The agent described the reasons for the council’s refusal as ‘somewhat vague’ and argued that highlighting the distance of the outbuilding from the house was ‘irrelevant’.

Firstplan has submitted its arguments in a document accompanying the planning application for the security office outbuilding which is slightly nearer to the house, being just 25m away from it.

The statement says: ‘The council’s primary concern in relation to the proposed outbuilding seems to be whether it will be used as separate living accommodation.

‘There is absolutely no intention of creating a separate dwelling house in this building.

‘If the building was used for purposes not ancillary to the main dwellinghouse, including as an independent home, the council would have the power to take enforcement action.

‘With regard to the security office – this is very clearly and indeed can only be considered as incidental to the main dwellinghouse because its very existence is related to the security of the main dwellinghouse and property.

‘Quite simply, the intrinsic relationship between the two is emphasised by the fact that were the dwellinghouse not there, there would be no need for a security office. The property is very large and the occupier is a well-known person.’

Lord Sugar’s sprawling home will have a gross internal area of 951 square metres once refurbishment and the extensions are complete.

The plans, which can be seen on Epping Forest District Council’s documents, show a room dedicated to the family dog. Initial plans that were rejected by the council last year also featured a dog room for Lord Sugar’s Bernedoodle dog called Winston (pictured)

His agent said that the proposed security outbuilding finished in cedar shingle cladding and roof tiles would simply be ‘ancillary accommodation’, equal to just seven per cent of the total floor area of the main house.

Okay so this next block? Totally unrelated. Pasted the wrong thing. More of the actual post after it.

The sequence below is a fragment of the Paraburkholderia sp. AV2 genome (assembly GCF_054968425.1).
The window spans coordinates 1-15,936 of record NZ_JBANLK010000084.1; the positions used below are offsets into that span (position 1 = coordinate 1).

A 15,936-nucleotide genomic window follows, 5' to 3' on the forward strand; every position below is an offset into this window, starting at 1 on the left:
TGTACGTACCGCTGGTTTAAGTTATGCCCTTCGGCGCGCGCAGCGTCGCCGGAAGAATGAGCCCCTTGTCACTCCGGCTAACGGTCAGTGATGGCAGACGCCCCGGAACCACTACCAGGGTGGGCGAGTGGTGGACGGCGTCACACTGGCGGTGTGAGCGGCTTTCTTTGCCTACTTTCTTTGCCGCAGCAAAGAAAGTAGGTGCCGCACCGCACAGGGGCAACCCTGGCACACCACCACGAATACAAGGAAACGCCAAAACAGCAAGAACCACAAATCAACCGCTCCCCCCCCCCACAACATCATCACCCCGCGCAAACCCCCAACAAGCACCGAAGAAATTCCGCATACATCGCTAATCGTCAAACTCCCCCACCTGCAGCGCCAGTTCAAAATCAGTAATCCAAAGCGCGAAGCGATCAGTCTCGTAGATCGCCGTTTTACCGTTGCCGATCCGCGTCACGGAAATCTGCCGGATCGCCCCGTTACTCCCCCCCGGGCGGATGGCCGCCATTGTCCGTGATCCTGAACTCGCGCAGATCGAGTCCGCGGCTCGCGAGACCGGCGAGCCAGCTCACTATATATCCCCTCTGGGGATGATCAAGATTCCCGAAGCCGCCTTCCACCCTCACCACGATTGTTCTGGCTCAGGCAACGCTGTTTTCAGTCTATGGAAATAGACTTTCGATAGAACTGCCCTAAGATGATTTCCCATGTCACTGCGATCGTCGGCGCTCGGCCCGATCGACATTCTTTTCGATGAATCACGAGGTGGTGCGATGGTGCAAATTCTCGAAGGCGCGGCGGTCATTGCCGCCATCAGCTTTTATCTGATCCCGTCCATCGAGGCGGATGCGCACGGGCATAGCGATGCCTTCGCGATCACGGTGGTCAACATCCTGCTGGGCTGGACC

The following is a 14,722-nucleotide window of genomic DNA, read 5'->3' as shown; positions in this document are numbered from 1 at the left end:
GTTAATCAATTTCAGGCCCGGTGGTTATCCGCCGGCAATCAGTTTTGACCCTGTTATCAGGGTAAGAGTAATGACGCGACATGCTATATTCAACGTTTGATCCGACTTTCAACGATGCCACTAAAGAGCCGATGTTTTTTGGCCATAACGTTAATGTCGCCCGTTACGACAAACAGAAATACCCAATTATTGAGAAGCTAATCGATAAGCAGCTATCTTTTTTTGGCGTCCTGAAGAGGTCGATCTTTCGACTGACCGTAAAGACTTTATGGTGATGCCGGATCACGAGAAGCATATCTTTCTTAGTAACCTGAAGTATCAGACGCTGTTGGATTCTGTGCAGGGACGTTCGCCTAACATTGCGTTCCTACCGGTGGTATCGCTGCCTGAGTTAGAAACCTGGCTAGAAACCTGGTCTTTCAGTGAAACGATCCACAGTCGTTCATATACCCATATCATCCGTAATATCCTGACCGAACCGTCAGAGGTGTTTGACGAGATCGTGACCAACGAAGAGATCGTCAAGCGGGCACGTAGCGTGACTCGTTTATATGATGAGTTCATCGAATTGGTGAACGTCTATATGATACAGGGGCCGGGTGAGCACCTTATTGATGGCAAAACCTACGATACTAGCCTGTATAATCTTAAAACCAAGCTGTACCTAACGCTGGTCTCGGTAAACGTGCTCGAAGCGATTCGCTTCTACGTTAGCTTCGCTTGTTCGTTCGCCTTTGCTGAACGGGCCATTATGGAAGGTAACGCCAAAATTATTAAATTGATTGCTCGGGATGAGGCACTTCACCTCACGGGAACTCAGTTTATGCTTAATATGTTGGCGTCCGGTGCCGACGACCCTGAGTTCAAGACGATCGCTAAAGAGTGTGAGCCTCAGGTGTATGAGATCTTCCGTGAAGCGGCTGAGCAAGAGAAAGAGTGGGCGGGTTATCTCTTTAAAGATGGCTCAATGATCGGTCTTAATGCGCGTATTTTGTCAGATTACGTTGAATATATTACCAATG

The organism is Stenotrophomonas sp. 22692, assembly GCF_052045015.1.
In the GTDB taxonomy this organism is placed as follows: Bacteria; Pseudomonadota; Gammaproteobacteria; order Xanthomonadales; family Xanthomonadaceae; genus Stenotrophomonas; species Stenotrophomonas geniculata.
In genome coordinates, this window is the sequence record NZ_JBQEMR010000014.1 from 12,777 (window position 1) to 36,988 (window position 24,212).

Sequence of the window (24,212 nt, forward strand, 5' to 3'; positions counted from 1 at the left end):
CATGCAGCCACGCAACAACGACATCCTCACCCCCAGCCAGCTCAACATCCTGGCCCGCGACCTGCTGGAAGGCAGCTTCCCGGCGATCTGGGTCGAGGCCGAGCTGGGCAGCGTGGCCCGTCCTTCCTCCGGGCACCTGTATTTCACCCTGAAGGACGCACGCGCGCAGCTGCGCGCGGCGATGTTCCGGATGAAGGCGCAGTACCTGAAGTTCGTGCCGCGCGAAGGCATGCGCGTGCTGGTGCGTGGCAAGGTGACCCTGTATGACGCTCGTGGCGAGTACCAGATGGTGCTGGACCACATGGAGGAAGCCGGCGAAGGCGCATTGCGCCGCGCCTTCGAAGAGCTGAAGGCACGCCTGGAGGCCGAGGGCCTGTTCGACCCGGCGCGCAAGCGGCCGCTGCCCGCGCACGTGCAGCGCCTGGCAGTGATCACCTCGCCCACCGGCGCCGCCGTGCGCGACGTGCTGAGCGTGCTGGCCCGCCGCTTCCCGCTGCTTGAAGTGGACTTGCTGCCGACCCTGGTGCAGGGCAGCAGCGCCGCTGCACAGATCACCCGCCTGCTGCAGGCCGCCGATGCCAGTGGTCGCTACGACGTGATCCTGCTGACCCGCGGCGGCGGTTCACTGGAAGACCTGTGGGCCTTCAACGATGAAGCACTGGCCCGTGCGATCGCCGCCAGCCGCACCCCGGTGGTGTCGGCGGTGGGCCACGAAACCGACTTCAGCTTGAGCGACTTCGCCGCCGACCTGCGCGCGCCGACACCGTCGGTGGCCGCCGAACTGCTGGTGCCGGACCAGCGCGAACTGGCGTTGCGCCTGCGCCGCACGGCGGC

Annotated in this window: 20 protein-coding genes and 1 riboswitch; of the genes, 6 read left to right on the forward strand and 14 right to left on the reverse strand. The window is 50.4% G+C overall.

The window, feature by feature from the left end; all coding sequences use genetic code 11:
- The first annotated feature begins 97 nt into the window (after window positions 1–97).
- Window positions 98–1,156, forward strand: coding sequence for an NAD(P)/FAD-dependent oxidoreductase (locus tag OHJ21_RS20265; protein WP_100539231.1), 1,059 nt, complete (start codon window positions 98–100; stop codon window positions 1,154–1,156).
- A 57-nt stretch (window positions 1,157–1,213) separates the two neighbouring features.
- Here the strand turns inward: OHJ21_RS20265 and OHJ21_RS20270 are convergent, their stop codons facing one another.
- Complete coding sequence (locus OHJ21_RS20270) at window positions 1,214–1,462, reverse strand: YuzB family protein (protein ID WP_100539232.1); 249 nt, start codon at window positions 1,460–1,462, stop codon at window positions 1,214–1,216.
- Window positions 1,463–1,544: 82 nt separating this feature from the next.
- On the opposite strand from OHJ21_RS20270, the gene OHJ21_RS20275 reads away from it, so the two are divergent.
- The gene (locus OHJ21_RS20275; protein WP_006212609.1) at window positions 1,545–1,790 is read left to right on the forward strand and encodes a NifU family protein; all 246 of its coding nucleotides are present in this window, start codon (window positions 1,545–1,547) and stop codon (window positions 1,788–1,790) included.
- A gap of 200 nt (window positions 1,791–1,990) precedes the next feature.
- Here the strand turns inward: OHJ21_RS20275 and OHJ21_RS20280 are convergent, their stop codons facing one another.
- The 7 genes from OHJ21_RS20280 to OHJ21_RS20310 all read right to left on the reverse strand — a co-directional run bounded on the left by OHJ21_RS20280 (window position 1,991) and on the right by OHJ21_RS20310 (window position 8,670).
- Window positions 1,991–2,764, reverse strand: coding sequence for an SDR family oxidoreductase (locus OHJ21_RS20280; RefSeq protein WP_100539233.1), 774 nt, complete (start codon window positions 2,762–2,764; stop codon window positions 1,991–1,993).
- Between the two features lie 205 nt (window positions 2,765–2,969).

Firstplan added: ‘This is clearly not out of context with the scale of the dwelling – indeed, an outbuilding of this size is entirely in keeping with a dwelling of this size, with large relaxation and entertaining areas and, importantly, a security office.

‘Garden outbuildings are very common – increasingly so since the pandemic. Indeed, very substantial garden outbuildings incorporating private swimming pools or indeed staff/family accommodation are common across the UK in dwellings of this size and nature.’

Lord Sugar was given planning consent three-years-ago to bulldoze his existing home, which dates back to 1908, and build two new ones in its place, but the plans were never proceeded with.

A year later his daughter, thought to be acting on his behalf, submitted the ill-fated plans for a single new build with a garage block with four bedrooms as staff accommodation above.

The new house would have boasted an entertainment hall, TV room and even a room dedicated to Lord Sugar’s Bernedoodle dog called Winston, a cross between a poodle and a Bernese Mountain Dog.

As well as Winston’s Room, there would also have been a new swimming pool, basement steam room, a gym, cinema and yoga and free weight studio.

But planners threw out the plans, saying they would cause ‘significant’ harm to the Metropolitan green belt land.

The original 17th Century manor house on Lord Sugar’s land was once owned by Sir Eliab Harvey Nugent, commander of HMS Temeraire at Trafalgar.

Following his death, it was left to his daughter Elizabeth who married Thomas William Bramston of Skeens Hall Essex.

The property then passed to his son, Thomas Harvey Bramston, until 1881 when it passed to Alfred Savill.

His son Lawrence Savill, a chartered surveyor and one of the founders of the estate agents Savills, demolished the manor and replaced it in 1908 with the house which still stands today.

Epping Forest District Council is set to rule on the new outbuilding plans next month. No neighbours have so far objected.